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Spike Lee talks Michael Jackson documentary at Montreal Black film festival

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Acclaimed film director Spike Lee has been a life-long fan of Michael Jackson and his music. “His joy for life was demonstrated in his music and performing,” he said. “And in turn, he has had a lasting impact on a new generation of artists.”

 

Lee was in town on October 1 for a special screening to mark the Canadian premiere of his documentary “Michael Jackson’s Journey from Motown to Off the Wall”, as part of the 12th edition of the Montreal International Black Film Festival, and attracted a huge crowd that packed the Hall Theatre at Concordia University.

 

Spike Lee (right) with Montreal International Black Film Festival founder and president Fabienne Colas.
Spike Lee (right) with Montreal International Black Film Festival founder and president Fabienne Colas.

Through plenty of concert footage, TV appearances and interviews with many of Jackson’s contemporaries (i.e. Berry Gordy, Suzanne de Passe, Valerie Simpson), family members (brothers Marlon and Jackie), and some of today’s leading recording artists (i.e., John Legend, Pharrell Williams and even Kobe Bryant), Lee chronicles the crucial 10-year period from 1969 to 1979 when Michael Jackson transformed himself from the cute idol of millions of teenyboppers to the iconic King of Pop.

 

The second half of the documentary is dedicated to Jackson’s monumental 1979 album “Off the Wall” and through those interviews, concert footage and early music videos, gives a song-by-song examination of how and why “Off the Wall” was so important to the rock music world in general, and the future path of Jackson’s career in particular. It was amazing to see how many of the interviewees got giddy when they were discussing the songs, whether they had a role in its production or not, and how much they enjoyed listening to them when they were first released, as well as onto the present day.

 

Spike Lee takes a  massive group photo with many of audience members who were in attendance at the screening of his Michael Jackson documentary on Oct. 1.
Spike Lee takes a massive group photo with many of audience members who were in attendance at the screening of his Michael Jackson documentary on Oct. 1.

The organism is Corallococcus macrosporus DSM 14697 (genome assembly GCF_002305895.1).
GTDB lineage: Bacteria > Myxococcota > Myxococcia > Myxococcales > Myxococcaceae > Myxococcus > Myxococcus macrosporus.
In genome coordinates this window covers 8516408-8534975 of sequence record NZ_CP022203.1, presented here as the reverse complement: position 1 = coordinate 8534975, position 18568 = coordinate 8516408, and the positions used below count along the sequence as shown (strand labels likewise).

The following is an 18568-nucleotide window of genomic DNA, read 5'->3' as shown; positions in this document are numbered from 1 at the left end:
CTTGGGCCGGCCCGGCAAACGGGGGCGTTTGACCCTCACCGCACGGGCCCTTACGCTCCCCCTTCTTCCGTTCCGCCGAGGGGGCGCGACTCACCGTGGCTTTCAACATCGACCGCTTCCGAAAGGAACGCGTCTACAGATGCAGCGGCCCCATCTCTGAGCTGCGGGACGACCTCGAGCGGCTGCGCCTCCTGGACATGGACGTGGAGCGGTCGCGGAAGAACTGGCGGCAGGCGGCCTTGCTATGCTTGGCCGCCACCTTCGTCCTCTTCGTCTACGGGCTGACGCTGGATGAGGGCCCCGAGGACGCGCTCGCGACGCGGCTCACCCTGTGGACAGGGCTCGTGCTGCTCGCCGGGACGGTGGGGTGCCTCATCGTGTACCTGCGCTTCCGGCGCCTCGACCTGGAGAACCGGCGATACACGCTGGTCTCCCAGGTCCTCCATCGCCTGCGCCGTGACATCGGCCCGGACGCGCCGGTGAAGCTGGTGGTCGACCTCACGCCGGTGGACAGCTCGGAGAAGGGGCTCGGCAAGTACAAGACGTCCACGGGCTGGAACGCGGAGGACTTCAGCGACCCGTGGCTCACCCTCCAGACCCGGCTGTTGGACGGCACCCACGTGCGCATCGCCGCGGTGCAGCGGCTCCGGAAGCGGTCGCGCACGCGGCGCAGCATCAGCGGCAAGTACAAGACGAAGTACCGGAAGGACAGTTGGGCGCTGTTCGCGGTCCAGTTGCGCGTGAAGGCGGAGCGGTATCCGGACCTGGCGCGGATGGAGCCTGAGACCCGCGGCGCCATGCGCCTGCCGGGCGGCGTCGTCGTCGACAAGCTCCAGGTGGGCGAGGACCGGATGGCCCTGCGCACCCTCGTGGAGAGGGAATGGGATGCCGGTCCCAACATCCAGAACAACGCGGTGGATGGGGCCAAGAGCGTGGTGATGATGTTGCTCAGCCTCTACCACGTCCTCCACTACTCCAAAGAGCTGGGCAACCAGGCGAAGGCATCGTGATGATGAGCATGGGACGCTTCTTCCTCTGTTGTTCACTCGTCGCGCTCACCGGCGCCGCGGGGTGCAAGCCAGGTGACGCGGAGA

Following the screening, Lee held a question and answer session with festival founder and president Fabienne Colas. Sporting San Francisco 49ers/Colin Kaepernick gear, Lee answered a steady stream of questions from the members of the packed crowd, ranging from Michael Jackson’s impact on pop music, how he put together the documentary, his life as a filmmaker, and even some current issues that are currently making the headlines.

 

Here is a sampling of what Lee said that night:

 

-On Donald Trump: “Right now, the election has gotten to the point where you have to flip a coin, and that’s scary. Can you imagine Trump with the nuclear codes? It’s more like WTF. This is a scary time right now in America.”

 

-On former Montreal Canadiens defenceman P.K. Subban: “Why did they trade my man? He was the face of the team. They should have traded him to the New York Rangers.”

 

On being an acclaimed, award-winning filmmaker: “This is a dream job for me. When you get to do what you love – and make a living doing what you love – you’re blessed.”

 

As well, Lee revealed that he is currently working on a 10-episode series for Netflix based on one of his early films, “She’s Gotta Have It”, which follows the characters, and what has happened to them since the time of the film’s release. He also hinted about the possibility of a third documentary about Michael Jackson, which would deal with the story behind his legendary 1982 album “Thriller”.

By: Stuart Nulman – totimes.ca

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